The Effects of Chemotherapy on Affect and Behavior in Mice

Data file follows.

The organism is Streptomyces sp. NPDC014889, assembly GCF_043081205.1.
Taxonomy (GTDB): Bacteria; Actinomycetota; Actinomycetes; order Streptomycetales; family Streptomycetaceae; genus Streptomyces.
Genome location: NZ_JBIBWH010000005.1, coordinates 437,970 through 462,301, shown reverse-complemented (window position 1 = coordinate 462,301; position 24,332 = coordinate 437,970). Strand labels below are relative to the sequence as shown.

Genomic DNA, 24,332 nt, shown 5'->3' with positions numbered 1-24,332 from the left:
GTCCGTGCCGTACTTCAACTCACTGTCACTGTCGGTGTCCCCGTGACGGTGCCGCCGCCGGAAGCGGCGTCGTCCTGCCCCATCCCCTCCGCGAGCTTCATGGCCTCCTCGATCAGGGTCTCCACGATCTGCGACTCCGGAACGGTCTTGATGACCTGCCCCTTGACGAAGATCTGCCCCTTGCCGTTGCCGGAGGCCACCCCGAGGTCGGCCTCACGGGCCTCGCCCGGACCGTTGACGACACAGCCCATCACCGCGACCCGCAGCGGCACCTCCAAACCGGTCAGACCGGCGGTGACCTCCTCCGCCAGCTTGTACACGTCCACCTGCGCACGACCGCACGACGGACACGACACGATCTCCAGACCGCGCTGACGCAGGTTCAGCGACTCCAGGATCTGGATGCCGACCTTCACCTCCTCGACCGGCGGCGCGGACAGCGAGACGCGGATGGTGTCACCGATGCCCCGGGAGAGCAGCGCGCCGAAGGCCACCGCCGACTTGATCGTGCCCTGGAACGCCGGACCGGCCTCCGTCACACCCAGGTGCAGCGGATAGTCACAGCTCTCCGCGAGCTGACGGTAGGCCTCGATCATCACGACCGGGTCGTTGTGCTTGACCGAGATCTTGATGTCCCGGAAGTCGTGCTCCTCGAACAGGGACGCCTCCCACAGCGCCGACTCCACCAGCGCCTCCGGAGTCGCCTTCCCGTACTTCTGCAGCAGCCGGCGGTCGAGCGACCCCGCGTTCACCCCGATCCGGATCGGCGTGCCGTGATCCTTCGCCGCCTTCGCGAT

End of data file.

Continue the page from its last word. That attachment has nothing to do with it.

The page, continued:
Chemotherapy has been shown to disrupt cognition in breast cancer patients, referred to as chemotherapy-induced cognitive impairment (CICI). CICI may be caused by inflammatory cytokines or decreased hippocampal neurogenesis as a result of chemotherapy toxicity, but exercise has been shown to be successful in reducing these effects. CICI is also accompanied by affective disruption, but has not been as extensively studied. This study uses behavioral tests to examine the effects of chemotherapy and exercise on anxiety-like and depressive-like behaviors in mice. The results indicate that chemotherapy causes affective disturbance in mice, meaning that it may be causing anxiety and depression in breast cancer patients. The results also show that exercise may be preventative against breast cancer patients developing anxiety and depression.